Adn'l Study, Penland School of Arts and Crafts
Adn'l Study, Institute of Art, San Miquel de Allende Mexico
Betsy believes that it is important for art students to spend time outside, and the Baylor campus--landscapes, buildings, water--is an extraordinary outdoor studio. With the 1998 opening of the Fine Arts Center, the indoor studios are impressive as well. (Betsy's classroom, with windows on three sides, overlooks the Tennessee River.) Now, she says, students have a sharper sense that their work is serious and important.
In a typical semester Betsy teaches five different classes: Art Foundations, Drawing, Painting, Printmaking, and Advanced Placement Studio Art. The AP class meets for a year , and students prepare a portfolio of forty pieces. Half of the work demonstrates the students' range of skills: the ability to draw representationally, work with three-dimensional form, use color theory expressively, and so on. The other half shows a concentration (in pastels, for example).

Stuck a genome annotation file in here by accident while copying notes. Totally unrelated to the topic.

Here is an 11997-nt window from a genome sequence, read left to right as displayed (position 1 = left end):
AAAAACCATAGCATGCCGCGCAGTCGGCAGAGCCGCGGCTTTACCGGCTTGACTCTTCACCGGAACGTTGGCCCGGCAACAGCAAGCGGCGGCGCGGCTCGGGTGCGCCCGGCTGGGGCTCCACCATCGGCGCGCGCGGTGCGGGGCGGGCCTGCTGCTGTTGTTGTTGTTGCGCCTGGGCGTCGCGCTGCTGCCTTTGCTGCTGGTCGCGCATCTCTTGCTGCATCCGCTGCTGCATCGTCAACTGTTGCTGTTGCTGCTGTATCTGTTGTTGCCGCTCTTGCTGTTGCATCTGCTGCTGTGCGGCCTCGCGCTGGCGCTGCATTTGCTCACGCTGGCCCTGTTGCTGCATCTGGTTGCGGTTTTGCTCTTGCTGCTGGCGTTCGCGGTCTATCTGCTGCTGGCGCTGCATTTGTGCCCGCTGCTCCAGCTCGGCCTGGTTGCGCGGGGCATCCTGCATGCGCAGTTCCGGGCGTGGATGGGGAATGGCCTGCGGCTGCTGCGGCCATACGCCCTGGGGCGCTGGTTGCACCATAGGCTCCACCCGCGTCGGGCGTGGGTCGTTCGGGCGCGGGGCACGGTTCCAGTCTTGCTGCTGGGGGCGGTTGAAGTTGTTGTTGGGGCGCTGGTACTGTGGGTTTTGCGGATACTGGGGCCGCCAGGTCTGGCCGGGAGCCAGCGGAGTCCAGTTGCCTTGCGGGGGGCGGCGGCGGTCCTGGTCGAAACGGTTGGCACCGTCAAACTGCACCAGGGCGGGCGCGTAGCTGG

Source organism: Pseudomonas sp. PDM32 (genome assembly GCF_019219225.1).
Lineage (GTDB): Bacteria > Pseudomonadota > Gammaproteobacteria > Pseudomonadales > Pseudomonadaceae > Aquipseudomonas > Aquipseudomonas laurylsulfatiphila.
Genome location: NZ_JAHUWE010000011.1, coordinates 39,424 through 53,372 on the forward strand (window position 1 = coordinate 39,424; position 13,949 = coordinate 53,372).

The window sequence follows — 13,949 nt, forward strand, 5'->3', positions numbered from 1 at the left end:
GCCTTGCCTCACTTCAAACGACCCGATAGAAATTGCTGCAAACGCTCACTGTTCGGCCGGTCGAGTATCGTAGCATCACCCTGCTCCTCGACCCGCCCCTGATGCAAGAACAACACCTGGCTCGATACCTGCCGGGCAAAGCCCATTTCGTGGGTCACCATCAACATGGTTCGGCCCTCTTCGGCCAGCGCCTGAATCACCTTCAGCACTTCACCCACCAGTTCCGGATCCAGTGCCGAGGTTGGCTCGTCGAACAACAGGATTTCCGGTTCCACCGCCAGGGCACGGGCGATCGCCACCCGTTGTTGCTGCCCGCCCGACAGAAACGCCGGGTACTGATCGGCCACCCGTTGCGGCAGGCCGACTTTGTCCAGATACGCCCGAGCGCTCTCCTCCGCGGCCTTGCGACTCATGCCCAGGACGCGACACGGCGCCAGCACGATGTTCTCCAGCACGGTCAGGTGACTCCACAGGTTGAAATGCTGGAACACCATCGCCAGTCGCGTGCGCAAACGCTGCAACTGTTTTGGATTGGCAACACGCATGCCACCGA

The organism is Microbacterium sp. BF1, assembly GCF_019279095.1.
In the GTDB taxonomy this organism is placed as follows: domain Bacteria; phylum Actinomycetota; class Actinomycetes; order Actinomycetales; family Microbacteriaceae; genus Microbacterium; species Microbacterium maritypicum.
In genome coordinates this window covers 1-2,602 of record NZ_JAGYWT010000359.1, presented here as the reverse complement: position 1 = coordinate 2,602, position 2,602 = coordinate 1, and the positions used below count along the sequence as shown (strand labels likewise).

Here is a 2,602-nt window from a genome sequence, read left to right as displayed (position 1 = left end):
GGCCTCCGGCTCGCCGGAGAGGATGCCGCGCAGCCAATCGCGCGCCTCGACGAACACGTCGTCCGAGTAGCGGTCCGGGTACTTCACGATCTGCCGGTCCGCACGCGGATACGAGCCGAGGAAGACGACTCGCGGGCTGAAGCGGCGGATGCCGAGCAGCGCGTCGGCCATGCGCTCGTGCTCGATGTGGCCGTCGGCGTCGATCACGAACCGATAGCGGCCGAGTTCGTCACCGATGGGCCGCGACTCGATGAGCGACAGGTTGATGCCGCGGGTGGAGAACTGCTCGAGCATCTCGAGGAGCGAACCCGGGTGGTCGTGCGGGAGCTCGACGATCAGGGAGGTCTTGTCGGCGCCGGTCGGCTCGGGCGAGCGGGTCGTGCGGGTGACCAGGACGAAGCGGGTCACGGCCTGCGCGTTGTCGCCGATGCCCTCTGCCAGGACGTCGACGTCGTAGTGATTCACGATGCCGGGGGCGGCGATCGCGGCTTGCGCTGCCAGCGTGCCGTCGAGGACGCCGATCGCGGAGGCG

Whatever class she is teaching, Betsy gives students options so that each person can develop his or her own style. For example, when she teaches landscape painting, she presents not only the direct painting method but also explains glazing and impasto. The result is that her students' works "rarely look alike."
Growing up in Sparta, Tennessee, Betsy admired "older women who did things." She was particularly impressed by two aunts with adventurous spirits who, during World War II, taught workers how to assemble airplane engines and ended up living in Bangkok and Saigon.
Betsy, too, loves to see new places. She backpacked and camped throughout her college years, taught in South Carolina, and led frequent canoe trips during the six years that she was the only full-time member of McCallie's art department. Active in Baylor's Walkabout program, she is a regular on the ninth grade and senior trips and for several summers has been a participant on the Colorado trip. She has twice been to Belize with Baylor groups, and one summer, with the late Liz Aplin, she took a group of students to Florence, Italy. In 1988 Betsy received a Lyndhurst grant to live in San Miguel, Mexico, and study the Mexican muralists. She has also spent summers at Arrowmont School of Arts and Crafts doing landscape drawings in the Smokies.